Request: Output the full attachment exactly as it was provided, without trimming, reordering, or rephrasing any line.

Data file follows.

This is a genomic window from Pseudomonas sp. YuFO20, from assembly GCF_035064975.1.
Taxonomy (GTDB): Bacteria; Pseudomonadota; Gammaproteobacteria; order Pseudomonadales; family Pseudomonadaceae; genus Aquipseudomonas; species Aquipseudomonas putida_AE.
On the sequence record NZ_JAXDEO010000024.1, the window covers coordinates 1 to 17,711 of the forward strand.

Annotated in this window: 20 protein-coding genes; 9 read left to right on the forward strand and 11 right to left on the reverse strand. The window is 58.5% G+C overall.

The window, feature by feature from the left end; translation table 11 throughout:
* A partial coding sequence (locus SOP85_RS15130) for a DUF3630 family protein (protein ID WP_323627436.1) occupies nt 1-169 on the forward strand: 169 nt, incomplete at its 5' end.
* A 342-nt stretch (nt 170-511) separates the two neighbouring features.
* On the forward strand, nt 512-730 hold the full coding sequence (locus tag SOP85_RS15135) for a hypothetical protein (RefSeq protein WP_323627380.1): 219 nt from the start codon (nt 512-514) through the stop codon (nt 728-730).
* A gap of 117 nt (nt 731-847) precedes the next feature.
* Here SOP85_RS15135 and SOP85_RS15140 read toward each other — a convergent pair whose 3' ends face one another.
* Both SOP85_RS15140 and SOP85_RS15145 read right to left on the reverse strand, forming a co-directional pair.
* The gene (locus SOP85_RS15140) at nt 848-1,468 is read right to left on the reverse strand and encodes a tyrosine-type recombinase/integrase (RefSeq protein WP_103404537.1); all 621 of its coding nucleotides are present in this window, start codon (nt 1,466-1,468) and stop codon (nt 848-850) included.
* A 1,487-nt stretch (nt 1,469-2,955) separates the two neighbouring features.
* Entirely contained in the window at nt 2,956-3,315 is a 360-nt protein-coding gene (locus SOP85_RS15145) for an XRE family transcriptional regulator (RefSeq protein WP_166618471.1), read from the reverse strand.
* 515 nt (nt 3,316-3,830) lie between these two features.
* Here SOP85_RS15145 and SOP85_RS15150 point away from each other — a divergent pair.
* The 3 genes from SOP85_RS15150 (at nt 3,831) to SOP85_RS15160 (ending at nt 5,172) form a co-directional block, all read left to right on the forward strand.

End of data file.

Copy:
This is a genomic window from Pseudomonas sp. YuFO20, from assembly GCF_035064975.1.
Taxonomy (GTDB): Bacteria; Pseudomonadota; Gammaproteobacteria; order Pseudomonadales; family Pseudomonadaceae; genus Aquipseudomonas; species Aquipseudomonas putida_AE.
On the sequence record NZ_JAXDEO010000024.1, the window covers coordinates 1 to 17,711 of the forward strand.

Annotated in this window: 20 protein-coding genes; 9 read left to right on the forward strand and 11 right to left on the reverse strand. The window is 58.5% G+C overall.

The window, feature by feature from the left end; translation table 11 throughout:
* A partial coding sequence (locus SOP85_RS15130) for a DUF3630 family protein (protein ID WP_323627436.1) occupies nt 1-169 on the forward strand: 169 nt, incomplete at its 5' end.
* A 342-nt stretch (nt 170-511) separates the two neighbouring features.
* On the forward strand, nt 512-730 hold the full coding sequence (locus tag SOP85_RS15135) for a hypothetical protein (RefSeq protein WP_323627380.1): 219 nt from the start codon (nt 512-514) through the stop codon (nt 728-730).
* A gap of 117 nt (nt 731-847) precedes the next feature.
* Here SOP85_RS15135 and SOP85_RS15140 read toward each other — a convergent pair whose 3' ends face one another.
* Both SOP85_RS15140 and SOP85_RS15145 read right to left on the reverse strand, forming a co-directional pair.
* The gene (locus SOP85_RS15140) at nt 848-1,468 is read right to left on the reverse strand and encodes a tyrosine-type recombinase/integrase (RefSeq protein WP_103404537.1); all 621 of its coding nucleotides are present in this window, start codon (nt 1,466-1,468) and stop codon (nt 848-850) included.
* A 1,487-nt stretch (nt 1,469-2,955) separates the two neighbouring features.
* Entirely contained in the window at nt 2,956-3,315 is a 360-nt protein-coding gene (locus SOP85_RS15145) for an XRE family transcriptional regulator (RefSeq protein WP_166618471.1), read from the reverse strand.
* 515 nt (nt 3,316-3,830) lie between these two features.
* Here SOP85_RS15145 and SOP85_RS15150 point away from each other — a divergent pair.
* The 3 genes from SOP85_RS15150 (at nt 3,831) to SOP85_RS15160 (ending at nt 5,172) form a co-directional block, all read left to right on the forward strand.